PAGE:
To ensure access for emergency responders and following a trend of increased violations, drivers are reminded that vehicle storage and parking is not allowed in cul-de-sacs and other areas signed as ‘no parking’ or ‘fire lane’ in Glenwood Springs. Cul-de-sacs are designed as fire truck turnarounds only and must be kept clear for emergency responders. To help drivers remember to keep cul-de-sacs clear, street crews are installing signs city-wide in areas that are not designated for on-street parking.
“Every moment counts when firefighters, medics and law enforcement are responding to incidents like fires and other potentially life-threatening situations such as medical or police emergencies,” shares Fire Chief Gary Tillotson. “Cars parked in cul-de-sacs and in no parking zones are a barrier to crews responding quickly and may even impede successful emergency operations.”
Fire truck turnarounds are required when the street leading to the cul-de-sac are longer than 150-feet. Most cul-de-sacs in town are smaller than the International Fire Code recommends and tight when maneuvering a 49-foot fire truck or other large emergency response vehicles. Per the International Fire Code, cul-de-sacs should be 96-feet in diameter to be accessible by fire trucks.
All cul-de-sacs of 96-feet in diameter or less will be marked with ‘no parking’ or ‘fire lane’ signage. The city crews will be starting with cul-de-sacs in the Park East Subdivision, Cardiff Glen Subdivision, Greenway Drive, Hager Lane/Riverview, Cedar Crest Subdivision, Oasis Creek Subdivision, County Road 135, Lincolnwood Drive, and West 1st Street. Code enforcement will be issuing citations for parking violations.
The City Engineering and Fire Departments are reviewing all other cul-de-sacs in town for compliance prior to placing signs if necessary. City officials are only marking areas that are absolutely necessary in an effort to limit impacts to parking. On-street parking is first come, first serve, and residents may have to park farther away from home to abide by parking rules.
“We know this is not convenient, but it is vital to improve conditions for firefighters responding in emergency situations,” said Fire Marshal Robin Pitt. “With our high fire risk and smaller crews, we all need to give firefighters and emergency responders their best shot to do their job. That includes making sure they can get to you or get folks out quickly.”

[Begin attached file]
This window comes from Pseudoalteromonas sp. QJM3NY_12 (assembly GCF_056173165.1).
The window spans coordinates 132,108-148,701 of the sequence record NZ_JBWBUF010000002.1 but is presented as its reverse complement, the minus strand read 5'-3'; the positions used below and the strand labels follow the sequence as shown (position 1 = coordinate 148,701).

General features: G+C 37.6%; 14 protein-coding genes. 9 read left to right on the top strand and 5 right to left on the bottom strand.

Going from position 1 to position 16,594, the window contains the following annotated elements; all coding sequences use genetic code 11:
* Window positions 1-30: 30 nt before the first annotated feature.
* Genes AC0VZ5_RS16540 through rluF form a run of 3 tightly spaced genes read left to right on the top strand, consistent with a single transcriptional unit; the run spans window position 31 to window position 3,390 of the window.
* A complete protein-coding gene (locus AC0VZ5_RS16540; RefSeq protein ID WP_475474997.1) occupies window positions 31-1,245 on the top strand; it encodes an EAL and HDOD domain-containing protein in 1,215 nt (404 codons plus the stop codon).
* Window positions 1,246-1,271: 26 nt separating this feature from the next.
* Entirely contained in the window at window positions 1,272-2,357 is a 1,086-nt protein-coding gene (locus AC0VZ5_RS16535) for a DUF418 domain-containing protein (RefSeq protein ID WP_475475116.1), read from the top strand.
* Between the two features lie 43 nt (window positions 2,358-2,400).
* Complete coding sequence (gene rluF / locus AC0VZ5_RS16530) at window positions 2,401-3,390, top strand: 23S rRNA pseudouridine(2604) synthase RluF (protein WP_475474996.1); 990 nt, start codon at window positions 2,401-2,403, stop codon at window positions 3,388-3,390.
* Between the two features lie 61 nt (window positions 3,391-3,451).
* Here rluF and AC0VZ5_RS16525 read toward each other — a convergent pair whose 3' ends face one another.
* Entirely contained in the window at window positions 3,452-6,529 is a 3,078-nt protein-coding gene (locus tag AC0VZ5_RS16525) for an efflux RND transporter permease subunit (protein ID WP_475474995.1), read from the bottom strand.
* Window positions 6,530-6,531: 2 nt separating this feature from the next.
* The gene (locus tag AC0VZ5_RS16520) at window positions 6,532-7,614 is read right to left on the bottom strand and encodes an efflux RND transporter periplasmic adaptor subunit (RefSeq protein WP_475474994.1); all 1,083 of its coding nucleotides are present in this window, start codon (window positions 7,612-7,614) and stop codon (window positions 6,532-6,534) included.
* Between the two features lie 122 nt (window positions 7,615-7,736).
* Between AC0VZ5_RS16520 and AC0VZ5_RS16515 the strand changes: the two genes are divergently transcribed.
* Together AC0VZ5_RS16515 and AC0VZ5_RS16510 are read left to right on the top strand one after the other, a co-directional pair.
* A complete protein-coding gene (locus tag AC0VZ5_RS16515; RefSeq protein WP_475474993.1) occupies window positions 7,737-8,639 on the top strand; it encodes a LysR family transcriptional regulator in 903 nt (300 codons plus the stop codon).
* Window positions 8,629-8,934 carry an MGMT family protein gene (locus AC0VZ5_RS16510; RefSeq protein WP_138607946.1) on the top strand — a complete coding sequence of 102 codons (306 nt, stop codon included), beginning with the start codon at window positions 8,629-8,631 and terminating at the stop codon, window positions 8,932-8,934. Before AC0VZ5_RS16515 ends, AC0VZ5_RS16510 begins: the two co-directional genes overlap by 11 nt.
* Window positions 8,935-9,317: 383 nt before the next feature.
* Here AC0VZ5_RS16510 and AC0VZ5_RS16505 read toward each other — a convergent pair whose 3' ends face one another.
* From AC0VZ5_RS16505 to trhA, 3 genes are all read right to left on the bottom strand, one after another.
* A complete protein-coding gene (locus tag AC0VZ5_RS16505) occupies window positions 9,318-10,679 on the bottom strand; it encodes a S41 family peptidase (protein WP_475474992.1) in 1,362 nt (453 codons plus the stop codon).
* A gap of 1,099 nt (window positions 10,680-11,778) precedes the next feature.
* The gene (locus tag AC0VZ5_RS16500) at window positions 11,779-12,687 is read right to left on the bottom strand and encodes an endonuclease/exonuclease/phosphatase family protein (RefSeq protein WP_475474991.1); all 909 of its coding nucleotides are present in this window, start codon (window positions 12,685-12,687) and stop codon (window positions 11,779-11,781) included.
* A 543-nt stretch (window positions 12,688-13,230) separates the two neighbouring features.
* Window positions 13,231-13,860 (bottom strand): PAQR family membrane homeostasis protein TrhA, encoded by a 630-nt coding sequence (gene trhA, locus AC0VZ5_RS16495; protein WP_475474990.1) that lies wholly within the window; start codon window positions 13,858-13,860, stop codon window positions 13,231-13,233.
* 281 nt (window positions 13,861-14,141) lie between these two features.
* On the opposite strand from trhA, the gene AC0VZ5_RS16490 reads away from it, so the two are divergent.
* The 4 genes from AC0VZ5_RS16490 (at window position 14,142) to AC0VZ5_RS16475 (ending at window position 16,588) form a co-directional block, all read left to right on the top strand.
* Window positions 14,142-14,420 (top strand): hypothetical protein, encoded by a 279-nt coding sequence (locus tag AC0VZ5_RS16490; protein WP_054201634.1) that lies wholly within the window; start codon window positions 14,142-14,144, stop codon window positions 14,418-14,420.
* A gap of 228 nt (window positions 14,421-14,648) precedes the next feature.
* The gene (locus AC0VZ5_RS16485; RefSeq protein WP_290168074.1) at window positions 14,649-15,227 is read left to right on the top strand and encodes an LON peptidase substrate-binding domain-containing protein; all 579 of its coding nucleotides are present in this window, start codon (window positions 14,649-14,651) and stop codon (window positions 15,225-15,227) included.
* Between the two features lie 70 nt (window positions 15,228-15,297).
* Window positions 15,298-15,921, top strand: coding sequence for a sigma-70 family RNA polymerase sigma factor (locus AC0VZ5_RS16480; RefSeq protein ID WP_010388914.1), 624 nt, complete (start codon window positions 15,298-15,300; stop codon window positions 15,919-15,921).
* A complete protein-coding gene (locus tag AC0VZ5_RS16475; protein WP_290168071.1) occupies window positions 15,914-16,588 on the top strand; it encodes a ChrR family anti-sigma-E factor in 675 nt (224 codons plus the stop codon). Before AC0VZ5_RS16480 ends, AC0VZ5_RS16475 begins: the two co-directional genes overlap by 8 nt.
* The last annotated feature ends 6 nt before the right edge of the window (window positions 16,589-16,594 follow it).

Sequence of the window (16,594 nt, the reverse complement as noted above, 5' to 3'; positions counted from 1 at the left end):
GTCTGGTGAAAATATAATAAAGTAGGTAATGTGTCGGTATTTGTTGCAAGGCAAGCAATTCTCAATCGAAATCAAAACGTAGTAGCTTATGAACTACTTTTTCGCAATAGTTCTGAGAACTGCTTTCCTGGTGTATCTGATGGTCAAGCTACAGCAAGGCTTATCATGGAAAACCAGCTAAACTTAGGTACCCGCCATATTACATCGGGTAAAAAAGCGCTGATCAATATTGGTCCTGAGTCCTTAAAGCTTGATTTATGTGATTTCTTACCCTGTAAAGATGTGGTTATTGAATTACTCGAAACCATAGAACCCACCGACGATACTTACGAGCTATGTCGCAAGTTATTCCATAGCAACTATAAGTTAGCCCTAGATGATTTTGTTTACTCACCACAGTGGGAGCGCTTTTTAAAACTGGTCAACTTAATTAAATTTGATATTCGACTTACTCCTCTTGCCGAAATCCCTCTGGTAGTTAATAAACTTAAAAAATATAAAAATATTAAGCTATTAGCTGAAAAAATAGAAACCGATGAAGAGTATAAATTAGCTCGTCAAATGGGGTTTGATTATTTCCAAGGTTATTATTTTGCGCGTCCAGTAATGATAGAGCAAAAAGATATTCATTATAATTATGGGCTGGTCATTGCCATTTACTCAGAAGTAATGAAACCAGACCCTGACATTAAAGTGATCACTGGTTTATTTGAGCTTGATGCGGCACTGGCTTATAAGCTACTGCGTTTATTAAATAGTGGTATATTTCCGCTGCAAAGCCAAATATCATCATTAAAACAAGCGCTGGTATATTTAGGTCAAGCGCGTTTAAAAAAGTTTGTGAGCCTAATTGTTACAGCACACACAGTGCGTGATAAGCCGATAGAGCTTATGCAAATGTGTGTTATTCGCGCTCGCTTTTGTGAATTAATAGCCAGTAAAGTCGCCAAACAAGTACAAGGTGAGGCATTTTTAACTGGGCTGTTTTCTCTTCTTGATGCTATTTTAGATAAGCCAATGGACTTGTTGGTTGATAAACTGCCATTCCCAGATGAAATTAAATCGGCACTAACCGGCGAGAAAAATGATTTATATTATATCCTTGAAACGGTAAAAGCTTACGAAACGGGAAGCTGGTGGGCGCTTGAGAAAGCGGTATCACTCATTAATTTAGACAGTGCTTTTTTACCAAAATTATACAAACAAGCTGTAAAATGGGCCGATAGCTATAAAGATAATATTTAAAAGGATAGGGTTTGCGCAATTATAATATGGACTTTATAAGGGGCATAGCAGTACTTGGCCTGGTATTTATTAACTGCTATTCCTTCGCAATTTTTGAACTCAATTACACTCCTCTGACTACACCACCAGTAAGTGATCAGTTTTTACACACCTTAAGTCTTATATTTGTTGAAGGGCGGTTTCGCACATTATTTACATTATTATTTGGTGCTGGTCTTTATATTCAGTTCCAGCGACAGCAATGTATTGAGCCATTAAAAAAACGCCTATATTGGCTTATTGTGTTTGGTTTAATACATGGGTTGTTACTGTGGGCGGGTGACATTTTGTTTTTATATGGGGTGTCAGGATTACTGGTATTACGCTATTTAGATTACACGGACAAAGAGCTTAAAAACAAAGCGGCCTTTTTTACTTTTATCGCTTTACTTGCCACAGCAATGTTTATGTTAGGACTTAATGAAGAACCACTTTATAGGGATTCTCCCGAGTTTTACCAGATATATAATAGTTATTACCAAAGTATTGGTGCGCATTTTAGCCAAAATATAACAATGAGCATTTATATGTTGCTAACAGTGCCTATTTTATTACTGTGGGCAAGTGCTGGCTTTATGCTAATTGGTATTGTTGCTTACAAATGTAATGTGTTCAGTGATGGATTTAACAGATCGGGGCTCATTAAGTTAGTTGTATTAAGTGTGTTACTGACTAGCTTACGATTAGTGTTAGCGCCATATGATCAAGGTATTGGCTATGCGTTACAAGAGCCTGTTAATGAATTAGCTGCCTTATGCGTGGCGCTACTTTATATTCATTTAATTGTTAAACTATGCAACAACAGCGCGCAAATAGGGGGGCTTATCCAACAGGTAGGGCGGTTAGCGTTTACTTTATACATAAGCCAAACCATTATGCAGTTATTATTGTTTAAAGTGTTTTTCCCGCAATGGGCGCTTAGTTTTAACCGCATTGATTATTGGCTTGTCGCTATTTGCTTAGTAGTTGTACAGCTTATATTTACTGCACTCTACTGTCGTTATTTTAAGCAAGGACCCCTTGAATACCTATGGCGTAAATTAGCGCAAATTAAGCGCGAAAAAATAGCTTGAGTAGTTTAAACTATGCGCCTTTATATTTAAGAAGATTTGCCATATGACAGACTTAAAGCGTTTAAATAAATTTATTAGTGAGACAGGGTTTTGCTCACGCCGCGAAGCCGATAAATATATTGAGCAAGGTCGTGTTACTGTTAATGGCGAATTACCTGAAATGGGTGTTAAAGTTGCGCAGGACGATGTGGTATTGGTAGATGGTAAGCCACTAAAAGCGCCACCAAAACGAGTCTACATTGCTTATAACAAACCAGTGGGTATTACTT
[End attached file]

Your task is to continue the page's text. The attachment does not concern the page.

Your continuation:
Action Needed Now
In evaluating and preparing for efficient public safety response needs, ensuring clear firetruck turn arounds and emergency road access were identified as areas for improvement. Several factors were considered in the need for stricter enforcement and additional signage.
- Glenwood Springs is at a high fire risk. The likelihood for firefighter response is greater.
- Despite ongoing recruitment efforts, fire departments and law enforcement are understaffed. In effect, smaller teams are responding to incidents. Removing barriers to response is critical to maintain safe operational conditions.
- Many cul-de-sacs and Glenwood roads were built under earlier versions of the fire code meaning they are too small for both on-street parking and emergency access.
“As much as we hope emergencies don’t strike at home, they can happen to anyone, anywhere,” said Police Chief Joseph Deras. “We need clear access to uphold our duty to protect the safety of our community.”
In addition to this effort, Glenwood Springs continues to make progress on emergency response tools such as emergency A-line breaks, emergency shelter planning, and traffic emergency management (TEM) planning. Residents may learn more about these initiatives online on the Emergency Preparedness and Planning page (cogs.us/733) on the city’s website.
Right-of-way Parking Reminders
Per the Model Traffic Code and Fire Code, parking is not allowed in the following areas:
- Within 20-feet of a roadway intersection
- Within 5-feet of a permitted driveway
- Within 15-feet of a fire hydrant
- Within 10-feet of a mailbox
- Anywhere with official signs posted as no parking
Any vehicles parked in the public right-of-way for more than 72-hours will be considered abandoned and will be tagged and may be subject to towing.